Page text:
Loot ‘n scoot: Through my police friends, I learned of another devious M.O. resulting in theft from hotel rooms. The thief simply poses as a guest. Wearing pool attire, she enters a hotel room that has a housekeeping cart at the door, as if she’s just returning to her own room from the pool. She tells the maid that she forgot her key, starts looking for it, and dismisses the maid. I suppose her beach bag is big enough for all the goodies she grabs, and she scoots out in her swimsuit looking as innocent as can be.
In another version, a female thief gets a nearby housekeeper to open a hotel room door because she’s carrying a heavy load. She may or may not have spotters on the lookout for guests returning to that floor.
In both cases, the security of our belongings is in the hands of the maids. How well are they trained? How much discretion do they have? When should they break the rules in order to be nice? When should they bend the rules in anticipation of a nice gratuity? What about temporary workers during the hotel’s high season—do they receive as thorough training? How many of us have approached our room only to find that we forgot our key, or the key doesn’t work, and a nice service staff member volunteers to let us in?
Hotel policy is one thing; compliance is another. How do you react when you find that your key doesn’t work (for the third time), the front desk is far away (giant hotel), your feet hurt and your arms are full and you’re dead tired, and the maid with a master key says “I’m sorry. It’s for your own security.”?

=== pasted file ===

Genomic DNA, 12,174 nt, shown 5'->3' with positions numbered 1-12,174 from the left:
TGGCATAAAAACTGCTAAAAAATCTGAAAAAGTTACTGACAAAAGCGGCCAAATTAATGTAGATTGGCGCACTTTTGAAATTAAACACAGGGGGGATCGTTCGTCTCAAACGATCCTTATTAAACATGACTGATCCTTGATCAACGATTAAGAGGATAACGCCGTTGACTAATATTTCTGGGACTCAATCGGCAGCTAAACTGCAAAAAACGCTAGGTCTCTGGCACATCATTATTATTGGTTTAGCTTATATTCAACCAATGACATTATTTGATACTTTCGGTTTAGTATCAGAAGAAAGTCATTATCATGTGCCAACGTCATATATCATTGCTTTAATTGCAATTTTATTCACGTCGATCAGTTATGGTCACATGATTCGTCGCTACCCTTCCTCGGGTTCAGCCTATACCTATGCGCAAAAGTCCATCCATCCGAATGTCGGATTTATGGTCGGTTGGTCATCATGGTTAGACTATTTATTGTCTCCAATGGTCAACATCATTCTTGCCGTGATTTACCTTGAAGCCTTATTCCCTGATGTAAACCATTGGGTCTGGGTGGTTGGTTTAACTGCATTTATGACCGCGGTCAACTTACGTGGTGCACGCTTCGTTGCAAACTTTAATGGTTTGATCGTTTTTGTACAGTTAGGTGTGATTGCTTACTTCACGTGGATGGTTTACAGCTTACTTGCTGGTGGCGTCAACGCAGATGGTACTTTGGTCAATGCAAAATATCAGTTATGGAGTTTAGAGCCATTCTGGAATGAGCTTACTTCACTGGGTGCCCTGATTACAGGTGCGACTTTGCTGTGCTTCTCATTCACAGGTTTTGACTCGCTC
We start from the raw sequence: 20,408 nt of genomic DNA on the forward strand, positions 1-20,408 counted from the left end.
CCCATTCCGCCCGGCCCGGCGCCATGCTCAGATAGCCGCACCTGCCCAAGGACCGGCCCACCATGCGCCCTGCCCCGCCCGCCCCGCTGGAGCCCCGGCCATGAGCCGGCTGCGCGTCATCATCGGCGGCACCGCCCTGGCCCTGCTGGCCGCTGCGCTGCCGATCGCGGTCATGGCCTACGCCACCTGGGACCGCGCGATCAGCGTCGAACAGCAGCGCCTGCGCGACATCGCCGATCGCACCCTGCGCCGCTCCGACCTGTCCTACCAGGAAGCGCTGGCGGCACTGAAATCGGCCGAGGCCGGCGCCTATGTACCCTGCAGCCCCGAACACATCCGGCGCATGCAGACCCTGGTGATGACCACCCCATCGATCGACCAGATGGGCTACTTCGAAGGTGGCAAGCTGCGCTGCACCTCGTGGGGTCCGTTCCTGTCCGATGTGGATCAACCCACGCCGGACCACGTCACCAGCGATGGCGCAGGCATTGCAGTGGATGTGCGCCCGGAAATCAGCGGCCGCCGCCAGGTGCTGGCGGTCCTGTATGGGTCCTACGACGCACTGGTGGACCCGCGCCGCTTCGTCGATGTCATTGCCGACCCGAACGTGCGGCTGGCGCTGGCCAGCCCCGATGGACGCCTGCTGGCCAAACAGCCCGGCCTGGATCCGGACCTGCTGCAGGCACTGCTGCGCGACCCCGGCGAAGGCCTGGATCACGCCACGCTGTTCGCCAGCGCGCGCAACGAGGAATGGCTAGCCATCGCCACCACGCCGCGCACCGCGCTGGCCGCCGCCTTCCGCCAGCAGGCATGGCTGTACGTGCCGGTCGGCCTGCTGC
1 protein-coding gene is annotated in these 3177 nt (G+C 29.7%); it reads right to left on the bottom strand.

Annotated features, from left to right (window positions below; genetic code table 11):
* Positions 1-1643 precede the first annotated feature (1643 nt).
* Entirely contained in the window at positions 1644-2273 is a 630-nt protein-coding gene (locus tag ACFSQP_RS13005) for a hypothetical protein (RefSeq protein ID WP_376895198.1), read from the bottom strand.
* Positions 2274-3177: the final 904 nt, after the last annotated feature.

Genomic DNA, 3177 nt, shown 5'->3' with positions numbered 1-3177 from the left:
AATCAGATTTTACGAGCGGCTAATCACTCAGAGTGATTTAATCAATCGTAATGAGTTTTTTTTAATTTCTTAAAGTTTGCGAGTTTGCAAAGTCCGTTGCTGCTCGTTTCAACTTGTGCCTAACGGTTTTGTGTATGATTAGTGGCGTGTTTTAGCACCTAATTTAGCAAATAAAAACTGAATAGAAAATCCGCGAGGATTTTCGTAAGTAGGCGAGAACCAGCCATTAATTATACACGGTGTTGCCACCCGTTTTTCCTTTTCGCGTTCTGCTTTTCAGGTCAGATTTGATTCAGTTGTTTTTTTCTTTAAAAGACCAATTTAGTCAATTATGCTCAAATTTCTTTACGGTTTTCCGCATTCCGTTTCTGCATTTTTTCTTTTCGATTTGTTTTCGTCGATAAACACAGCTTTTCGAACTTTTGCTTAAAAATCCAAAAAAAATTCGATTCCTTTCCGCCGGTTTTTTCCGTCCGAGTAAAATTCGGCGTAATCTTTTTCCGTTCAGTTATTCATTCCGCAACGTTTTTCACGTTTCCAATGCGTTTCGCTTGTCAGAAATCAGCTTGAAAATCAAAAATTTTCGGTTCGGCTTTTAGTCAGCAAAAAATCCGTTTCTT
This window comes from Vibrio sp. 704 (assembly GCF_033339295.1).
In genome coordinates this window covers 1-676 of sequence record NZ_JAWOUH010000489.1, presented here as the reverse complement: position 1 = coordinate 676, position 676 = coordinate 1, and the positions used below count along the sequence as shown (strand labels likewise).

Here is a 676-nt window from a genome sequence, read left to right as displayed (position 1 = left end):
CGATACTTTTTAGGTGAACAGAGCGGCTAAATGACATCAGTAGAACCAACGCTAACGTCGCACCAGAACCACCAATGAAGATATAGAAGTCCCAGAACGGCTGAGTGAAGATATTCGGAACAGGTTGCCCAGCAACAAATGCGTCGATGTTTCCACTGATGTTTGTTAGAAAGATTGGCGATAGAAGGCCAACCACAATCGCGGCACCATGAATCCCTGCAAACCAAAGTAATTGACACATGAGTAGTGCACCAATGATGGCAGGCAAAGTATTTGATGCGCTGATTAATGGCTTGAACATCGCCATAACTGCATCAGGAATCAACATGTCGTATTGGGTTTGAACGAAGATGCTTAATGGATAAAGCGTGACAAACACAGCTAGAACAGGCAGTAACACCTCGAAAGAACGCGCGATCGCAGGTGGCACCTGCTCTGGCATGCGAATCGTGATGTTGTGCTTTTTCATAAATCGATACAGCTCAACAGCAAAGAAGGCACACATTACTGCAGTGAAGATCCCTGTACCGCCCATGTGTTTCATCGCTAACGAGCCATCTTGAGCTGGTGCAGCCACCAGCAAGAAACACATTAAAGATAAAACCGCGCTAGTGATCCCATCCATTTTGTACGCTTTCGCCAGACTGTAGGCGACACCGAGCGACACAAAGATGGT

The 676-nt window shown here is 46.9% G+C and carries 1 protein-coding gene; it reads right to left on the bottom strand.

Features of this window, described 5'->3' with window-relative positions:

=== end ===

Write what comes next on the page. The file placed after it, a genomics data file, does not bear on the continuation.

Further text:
The burglars described in the recent police bulletins were females of average height and weight, 50ish and blonde. Nicely generic. The maid may believe she’s seen the impostor; and perhaps she has. Should she risk offending the “guest”?
Perhaps the maid should be required to ask the name of the guest and match it to a list. Yeah, a list on a clipboard left on the cart, that the thief’s accomplice copped a glance at. Perhaps the maid should be required to snap a photo of the guest “for your security.”
As a very frequent hotel guest, I have many times returned to my room to find the door left open by housekeeping staff “just for a minute” while they run to do something else. This always infuriates me, as there’s usually a laptop or two left out, as in the photo here, not to mention other valuables. But this is simply housekeeping error, and with proper training, can be corrected. The impostors described above are skilled social engineers, harder to protect against.
Bruce Schneier is currently blogging from SHB09, the Second Interdisciplinary Workshop on Security and Human Behavior, at MIT. I doubt if discussions covered “tricking hotel maids,” but what a complicated and interesting subject. I would have liked to be a fly on the wall there. Instead, I can read articles by the presenters.